Burlington Stores and The Leukemia & Lymphoma Society’s (LLS) 14th consecutive year of partnership in the fight against blood cancers was a huge success. As LLS’s #1 national corporate partner and honored friend, Burlington, the national off-price retailer, beat its $3 million goal for its annual Light The Night Walk campaign by a long shot, raising an astonishing $3.35 million. This marks one of the retailer’s most successful and longest running philanthropic campaigns.
Funds were raised through a national 12-week in-store promotion, where customers were encouraged to donate to the cause at check-out. All donations are used to invest in life saving research and breakthrough treatments for blood cancer patients.
This year’s campaign launched in September, Blood Cancer Awareness Month and concluded last week. Donations were especially high during the fall and holiday shopping season, when millions of customers could donate to the cause at check out. Burlington Stores and LLS believe in the power of teamwork, and have proven that each and every donation helps in the fight against blood cancer.
Yesterday we learned the exciting news that the FDA has granted Breakthrough Therapy designation for an investigational immunotherapy LLS is supporting through our Therapy Acceleration Program (TAP).
The therapy, KTE-C19, being developed by Kite Pharma, is another example of a chimeric antigen receptor (CAR), an approach that genetically engineers patients’ immune T cells and reintroduces them into the body to kill cancer cells. KTE-C19 is crafted by removing patients' T cells and genetically engineering them to home in on the protein CD19, expressed by a variety of blood cancers. The FDA conferred its breakthrough designation to KTE-C19's Phase II non-Hodgkin lymphoma program, which LLS is supporting.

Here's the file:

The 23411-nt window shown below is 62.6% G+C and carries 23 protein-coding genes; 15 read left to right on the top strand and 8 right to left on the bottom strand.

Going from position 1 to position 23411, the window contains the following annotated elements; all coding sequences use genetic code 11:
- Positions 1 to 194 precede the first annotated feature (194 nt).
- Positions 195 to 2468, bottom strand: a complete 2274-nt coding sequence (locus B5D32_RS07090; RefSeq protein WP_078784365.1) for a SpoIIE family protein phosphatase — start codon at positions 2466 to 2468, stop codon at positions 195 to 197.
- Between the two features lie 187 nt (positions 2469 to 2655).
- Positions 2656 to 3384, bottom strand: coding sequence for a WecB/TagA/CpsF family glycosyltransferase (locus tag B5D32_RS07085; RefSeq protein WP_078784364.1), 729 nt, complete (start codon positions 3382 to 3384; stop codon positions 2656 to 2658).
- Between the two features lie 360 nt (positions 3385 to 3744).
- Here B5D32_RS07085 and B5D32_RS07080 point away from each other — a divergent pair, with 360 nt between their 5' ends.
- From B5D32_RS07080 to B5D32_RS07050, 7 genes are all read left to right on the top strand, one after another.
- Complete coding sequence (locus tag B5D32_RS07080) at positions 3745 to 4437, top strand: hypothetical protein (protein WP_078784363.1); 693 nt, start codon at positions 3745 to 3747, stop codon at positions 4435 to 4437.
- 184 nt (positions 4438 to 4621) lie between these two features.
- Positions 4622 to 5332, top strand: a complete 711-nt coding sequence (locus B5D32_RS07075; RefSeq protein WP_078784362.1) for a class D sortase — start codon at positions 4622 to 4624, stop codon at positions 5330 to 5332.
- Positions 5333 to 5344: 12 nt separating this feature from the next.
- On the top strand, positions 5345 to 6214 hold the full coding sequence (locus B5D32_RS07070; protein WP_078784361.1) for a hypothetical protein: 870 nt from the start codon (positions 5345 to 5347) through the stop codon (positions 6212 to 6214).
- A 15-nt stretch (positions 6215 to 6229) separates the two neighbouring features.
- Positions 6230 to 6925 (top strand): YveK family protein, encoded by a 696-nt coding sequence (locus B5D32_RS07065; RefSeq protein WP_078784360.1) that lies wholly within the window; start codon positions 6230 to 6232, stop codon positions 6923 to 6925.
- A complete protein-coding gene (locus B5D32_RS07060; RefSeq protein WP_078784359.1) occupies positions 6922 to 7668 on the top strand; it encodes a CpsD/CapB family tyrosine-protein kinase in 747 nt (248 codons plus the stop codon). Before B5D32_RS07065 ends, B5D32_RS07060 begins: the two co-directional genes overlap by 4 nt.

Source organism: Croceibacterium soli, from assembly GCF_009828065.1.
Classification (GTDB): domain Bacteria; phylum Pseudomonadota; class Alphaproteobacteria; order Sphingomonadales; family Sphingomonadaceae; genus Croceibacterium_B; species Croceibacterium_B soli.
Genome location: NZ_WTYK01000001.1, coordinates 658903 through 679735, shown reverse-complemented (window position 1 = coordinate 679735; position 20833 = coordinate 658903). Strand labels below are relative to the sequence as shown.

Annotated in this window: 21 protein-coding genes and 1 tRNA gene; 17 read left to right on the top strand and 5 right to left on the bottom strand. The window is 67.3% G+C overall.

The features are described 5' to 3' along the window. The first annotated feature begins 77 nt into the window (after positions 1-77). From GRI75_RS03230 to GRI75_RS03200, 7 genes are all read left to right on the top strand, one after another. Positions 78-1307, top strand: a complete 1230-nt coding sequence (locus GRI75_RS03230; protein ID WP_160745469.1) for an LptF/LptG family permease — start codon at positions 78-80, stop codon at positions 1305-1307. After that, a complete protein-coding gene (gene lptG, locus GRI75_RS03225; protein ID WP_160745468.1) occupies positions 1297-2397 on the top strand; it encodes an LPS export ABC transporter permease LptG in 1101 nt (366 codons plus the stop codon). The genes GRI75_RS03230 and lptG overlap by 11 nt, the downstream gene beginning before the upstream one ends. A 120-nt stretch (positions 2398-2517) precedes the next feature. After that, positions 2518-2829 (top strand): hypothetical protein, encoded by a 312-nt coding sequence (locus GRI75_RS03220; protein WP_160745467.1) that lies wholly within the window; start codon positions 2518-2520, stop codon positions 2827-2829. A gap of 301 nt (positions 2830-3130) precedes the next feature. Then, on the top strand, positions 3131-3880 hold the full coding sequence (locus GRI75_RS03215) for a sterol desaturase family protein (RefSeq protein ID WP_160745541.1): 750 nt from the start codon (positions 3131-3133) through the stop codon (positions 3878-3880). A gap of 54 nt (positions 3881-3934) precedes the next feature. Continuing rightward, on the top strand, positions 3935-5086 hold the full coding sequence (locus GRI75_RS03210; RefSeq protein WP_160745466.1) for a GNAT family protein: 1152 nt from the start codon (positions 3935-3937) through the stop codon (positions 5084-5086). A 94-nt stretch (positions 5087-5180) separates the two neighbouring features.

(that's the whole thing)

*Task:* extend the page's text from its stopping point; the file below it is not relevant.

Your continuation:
The breakthrough designation expedites the review of therapies for life-threatening conditions.
Kite has presented data from earlier phase clinical trials this week during the American Society of Hematology (#ASH15) Annual Meeting in Orlando that shows some encouraging preliminary findings.
John Byrd, M.D., of the Ohio State University Comprehensive Cancer Center, is one of the world’s renowned scientists in the field of blood cancer. LLS has been supporting his work for the better part of two decades. While Byrd has, of late, turned his attention to the problem of finding better therapies for patients with acute myeloid leukemia (AML), it is in chronic lymphocytic leukemia (CLL) that he has made his mark.
Byrd defined the mechanism of action in rituximab, the antibody that targets the CD20 protein expressed on the surface of B-cells. Rituximab was the first therapy to extend lives of patients with CLL. Further, Byrd led the Phase 3 clinical trial that led to the FDA approval in 2014 of ibrutinib, a therapy that targets the BTK protein found on the surface of B-cells. Ibrutinib has changed the standard of care for patients with CLL. Byrd currently leads an LLS Specialized Center of Research (SCOR) grant, a major collaborative effort bringing together an interdisciplinary team of investigators to undertake groundbreaking research.